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Promoting mental health awareness in sport clubs

Gavin Breslin (Sport and Exercise Sciences Research Institute, Ulster University, Newtownabbey, UK) (The Bamford Centre for Mental Health and Wellbeing, Ulster University, Derry, UK)
Tandy Jane Haughey (Sport and Exercise Sciences Research Institute, Ulster University, Newtownabbey, UK)
Paul Donnelly (Department of Policy and Research, Sport Northern Ireland, Belfast, UK)
Ciaran Kearney (Sport and Exercise Sciences Research Institute, Ulster University, Newtownabbey, UK)
Garry Prentice (Dublin Business School, Dublin, Ireland)

Journal of Public Mental Health

ISSN: 1746-5729

Article publication date: 19 June 2017

Abstract

Purpose

The World Health Organization estimates that millions of people across the world experience mental health problems, yet traditionally athletes have been poorly supported to manage their mental health. The purpose of this paper is to apply the Theory of Planned Behaviour to determine the effect of a mental health awareness programme on sports coaches’ knowledge and intentions to offer support to athletes who experience mental health problems.

Design/methodology/approach

Adult coaches (n=244) were recruited to attend the Mood Matters in Sport Programme mental health awareness intervention or act as a control. A 2 (group) × 2 (time) quasi-experimental design was adopted. All participants completed the Mental Health Knowledge Schedule and Reported and Intended Behaviour Scale at the beginning and end of the programme. Two months postprogramme delivery focus groups were conducted.

Findings

A mixed analysis of variance showed a significant interaction effect wherein there were improvements in mental health knowledge and intentions to offer support compared to the control group. Focus group findings provided further detail on how to support mental health awareness in sport clubs.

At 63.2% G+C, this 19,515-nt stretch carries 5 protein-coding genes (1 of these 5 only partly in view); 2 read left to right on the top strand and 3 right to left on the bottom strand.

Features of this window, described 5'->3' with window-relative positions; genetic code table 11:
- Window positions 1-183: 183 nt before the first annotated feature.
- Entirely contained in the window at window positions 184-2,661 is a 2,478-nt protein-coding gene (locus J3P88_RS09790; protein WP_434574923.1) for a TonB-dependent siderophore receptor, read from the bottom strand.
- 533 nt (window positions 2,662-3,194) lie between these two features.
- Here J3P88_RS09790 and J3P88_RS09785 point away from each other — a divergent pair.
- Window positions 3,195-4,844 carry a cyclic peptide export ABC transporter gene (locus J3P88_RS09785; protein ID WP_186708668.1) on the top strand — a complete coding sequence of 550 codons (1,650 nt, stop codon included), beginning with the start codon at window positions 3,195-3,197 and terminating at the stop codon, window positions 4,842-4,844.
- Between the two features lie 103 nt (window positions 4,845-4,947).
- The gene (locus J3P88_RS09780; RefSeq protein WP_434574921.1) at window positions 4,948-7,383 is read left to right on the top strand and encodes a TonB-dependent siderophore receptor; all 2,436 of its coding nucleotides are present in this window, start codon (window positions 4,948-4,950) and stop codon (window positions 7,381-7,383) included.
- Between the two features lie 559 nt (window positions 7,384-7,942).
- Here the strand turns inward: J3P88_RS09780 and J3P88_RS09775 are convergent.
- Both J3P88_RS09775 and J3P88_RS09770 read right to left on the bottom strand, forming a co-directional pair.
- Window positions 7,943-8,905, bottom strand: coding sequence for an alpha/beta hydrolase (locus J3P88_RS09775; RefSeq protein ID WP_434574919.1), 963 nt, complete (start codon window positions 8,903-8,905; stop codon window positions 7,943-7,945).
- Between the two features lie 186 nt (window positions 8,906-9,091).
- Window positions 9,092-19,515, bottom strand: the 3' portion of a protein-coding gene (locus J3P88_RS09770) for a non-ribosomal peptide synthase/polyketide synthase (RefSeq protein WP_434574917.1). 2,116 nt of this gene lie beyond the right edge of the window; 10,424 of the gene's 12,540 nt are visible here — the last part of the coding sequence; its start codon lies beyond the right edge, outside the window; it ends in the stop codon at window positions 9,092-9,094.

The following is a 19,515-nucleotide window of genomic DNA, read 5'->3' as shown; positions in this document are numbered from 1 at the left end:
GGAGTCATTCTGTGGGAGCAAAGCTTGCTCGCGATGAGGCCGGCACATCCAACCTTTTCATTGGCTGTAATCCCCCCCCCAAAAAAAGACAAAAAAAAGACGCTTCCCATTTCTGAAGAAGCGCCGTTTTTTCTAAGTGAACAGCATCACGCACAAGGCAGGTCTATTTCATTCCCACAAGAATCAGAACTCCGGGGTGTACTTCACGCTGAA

Practical implications

Knowledge and intentions to offer support can be enhanced through a short mental health awareness programme. The already established social networks available in sport clubs can provide a natural environment for delivering mental health awareness programmes. The programme facilitated discussion on mental health issues and highlighted that future programmes should contain more sport-related examples (i.e. case studies, videos, etc.).

Originality/value

This is the first study to apply the Theory of Planned Behaviour to mental health awareness programmes in a sport setting.

Keywords

Acknowledgements

The project was funded by Sport Northern Ireland and the Sport and Exercise Sciences Research Institute at Ulster University. The authors thank Janine O’Gorman for assisting with the recruitment and collection of data with coaches in the control group.

Citation

Breslin, G., Haughey, T.J., Donnelly, P., Kearney, C. and Prentice, G. (2017), "Promoting mental health awareness in sport clubs", Journal of Public Mental Health, Vol. 16 No. 2, pp. 55-62. https://doi.org/10.1108/JPMH-08-2016-0040

Publisher

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Emerald Publishing Limited

Copyright © 2017, Emerald Publishing Limited